In a recent stunt, a Ford crew hitched an all-electric F-150 pickup truck to a freight train filled with 42 more F-150s. Then a driver hit the throttle, and the pickup truck towed the 1.3 million-pound train. This raises some interesting questions. How hard is it for a truck to pull a train? Is that even possible? Could a normal truck do this? Of course it's an impressive feat—but the real limiting factor is friction.
Let's start with a more idealized situation. That's what we do in physics—when something is potentially complicated, we make the scenario less complicated to make sure we are on the right track.
Train - Case - Friction - Answer - Force
So, what would it take to pull a giant train in the case of zero friction? The answer is that any tiny force would move the train. Even an ant could move it. Yes, this is true—it just seems impossible because you've never encountered a situation with zero friction. Here is a force diagram for a tiny object pulling a massive object with no friction. I'm going to use boxes to represent the objects, but if you squint real hard you can make that box look like an ant.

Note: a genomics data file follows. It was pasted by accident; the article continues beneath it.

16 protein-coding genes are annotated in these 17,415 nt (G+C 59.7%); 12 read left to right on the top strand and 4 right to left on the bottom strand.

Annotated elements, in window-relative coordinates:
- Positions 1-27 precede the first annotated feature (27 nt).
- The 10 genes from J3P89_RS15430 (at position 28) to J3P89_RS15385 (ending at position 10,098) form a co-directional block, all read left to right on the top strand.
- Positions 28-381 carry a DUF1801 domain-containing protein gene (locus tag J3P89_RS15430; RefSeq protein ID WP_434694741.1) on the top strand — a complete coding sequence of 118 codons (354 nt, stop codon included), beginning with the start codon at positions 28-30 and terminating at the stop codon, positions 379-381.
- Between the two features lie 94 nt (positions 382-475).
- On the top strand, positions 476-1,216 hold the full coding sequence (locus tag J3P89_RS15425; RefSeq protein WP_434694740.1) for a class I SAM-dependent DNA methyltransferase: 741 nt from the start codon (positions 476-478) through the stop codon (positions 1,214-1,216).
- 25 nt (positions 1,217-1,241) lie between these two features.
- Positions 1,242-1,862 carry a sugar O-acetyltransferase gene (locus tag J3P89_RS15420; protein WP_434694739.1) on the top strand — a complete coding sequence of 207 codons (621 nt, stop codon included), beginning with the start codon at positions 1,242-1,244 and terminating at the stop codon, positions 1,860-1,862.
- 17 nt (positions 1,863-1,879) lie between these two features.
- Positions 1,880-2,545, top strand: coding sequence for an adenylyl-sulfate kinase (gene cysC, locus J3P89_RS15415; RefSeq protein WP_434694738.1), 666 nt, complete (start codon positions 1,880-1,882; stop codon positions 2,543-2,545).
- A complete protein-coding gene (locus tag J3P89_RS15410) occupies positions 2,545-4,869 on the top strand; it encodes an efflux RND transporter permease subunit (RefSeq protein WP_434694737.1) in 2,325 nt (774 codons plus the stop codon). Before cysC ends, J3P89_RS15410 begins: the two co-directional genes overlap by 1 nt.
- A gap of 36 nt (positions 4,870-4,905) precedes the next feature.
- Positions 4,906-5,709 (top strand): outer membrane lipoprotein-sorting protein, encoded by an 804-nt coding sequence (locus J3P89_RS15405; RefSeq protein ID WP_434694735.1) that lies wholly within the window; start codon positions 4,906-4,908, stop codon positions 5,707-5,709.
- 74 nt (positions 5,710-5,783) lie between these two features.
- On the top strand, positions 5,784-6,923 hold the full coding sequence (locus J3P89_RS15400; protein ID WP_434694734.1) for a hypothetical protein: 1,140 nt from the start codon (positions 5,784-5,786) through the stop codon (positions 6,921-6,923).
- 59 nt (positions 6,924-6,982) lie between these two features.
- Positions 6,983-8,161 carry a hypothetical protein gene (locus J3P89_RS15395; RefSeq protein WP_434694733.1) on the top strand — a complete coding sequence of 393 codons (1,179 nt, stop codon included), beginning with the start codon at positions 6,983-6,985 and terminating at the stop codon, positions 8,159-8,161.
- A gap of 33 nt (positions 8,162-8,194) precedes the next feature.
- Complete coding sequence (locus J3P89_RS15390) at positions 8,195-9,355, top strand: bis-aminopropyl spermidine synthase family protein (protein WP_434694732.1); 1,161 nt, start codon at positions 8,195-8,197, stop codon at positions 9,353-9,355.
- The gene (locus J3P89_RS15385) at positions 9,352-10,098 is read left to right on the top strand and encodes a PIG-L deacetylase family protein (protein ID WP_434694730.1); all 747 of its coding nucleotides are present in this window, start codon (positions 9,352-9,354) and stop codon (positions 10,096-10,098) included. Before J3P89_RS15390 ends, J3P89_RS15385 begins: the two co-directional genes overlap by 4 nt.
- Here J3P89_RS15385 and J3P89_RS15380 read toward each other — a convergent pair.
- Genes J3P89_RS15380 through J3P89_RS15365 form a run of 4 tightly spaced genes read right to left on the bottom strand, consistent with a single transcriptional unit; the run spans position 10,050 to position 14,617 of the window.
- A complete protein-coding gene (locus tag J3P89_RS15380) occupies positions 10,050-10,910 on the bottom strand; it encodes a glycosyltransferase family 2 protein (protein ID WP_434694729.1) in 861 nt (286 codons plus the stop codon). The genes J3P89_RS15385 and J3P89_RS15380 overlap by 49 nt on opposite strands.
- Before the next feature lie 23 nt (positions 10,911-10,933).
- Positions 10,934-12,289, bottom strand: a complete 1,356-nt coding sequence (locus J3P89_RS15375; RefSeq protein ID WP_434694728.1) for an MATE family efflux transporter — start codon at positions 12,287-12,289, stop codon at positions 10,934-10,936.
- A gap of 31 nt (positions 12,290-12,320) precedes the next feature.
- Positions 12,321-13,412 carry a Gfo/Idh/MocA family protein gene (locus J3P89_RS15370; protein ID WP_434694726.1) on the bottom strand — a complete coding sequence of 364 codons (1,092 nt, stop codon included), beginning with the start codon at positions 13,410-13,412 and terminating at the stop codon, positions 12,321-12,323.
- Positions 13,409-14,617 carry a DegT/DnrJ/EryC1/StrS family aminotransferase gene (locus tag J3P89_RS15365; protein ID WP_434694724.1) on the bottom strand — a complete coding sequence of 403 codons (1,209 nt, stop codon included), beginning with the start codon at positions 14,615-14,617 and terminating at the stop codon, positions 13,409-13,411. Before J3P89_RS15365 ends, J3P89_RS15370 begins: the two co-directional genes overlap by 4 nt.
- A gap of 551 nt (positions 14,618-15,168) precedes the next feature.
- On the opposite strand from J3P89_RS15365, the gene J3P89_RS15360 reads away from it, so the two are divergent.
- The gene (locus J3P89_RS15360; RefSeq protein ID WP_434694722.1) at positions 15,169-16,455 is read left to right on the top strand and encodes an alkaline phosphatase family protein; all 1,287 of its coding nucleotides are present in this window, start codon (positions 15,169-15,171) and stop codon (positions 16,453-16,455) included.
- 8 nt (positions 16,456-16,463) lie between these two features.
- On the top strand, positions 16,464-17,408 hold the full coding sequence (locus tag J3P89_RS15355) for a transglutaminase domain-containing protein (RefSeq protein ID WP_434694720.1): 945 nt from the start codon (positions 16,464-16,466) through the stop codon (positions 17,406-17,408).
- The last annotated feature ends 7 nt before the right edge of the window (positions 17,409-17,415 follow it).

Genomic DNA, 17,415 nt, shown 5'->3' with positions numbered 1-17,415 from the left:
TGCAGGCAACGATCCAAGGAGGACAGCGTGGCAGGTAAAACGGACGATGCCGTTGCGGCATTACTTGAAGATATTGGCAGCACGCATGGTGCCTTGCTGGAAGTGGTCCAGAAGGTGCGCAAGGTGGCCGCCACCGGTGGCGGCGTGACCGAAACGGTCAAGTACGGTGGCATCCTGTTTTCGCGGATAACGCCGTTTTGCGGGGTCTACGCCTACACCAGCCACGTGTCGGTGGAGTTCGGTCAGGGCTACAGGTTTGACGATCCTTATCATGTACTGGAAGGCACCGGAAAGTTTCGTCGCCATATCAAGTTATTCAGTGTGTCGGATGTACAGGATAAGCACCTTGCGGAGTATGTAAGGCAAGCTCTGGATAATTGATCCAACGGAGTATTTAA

That diagram might look complicated, but it's not too bad. Let me go over all the details. The first thing that might seem puzzling are those arrows over some of the symbols. You don't really need to know about those, but that means those quantities...
(Excerpt) Read more at: Wired
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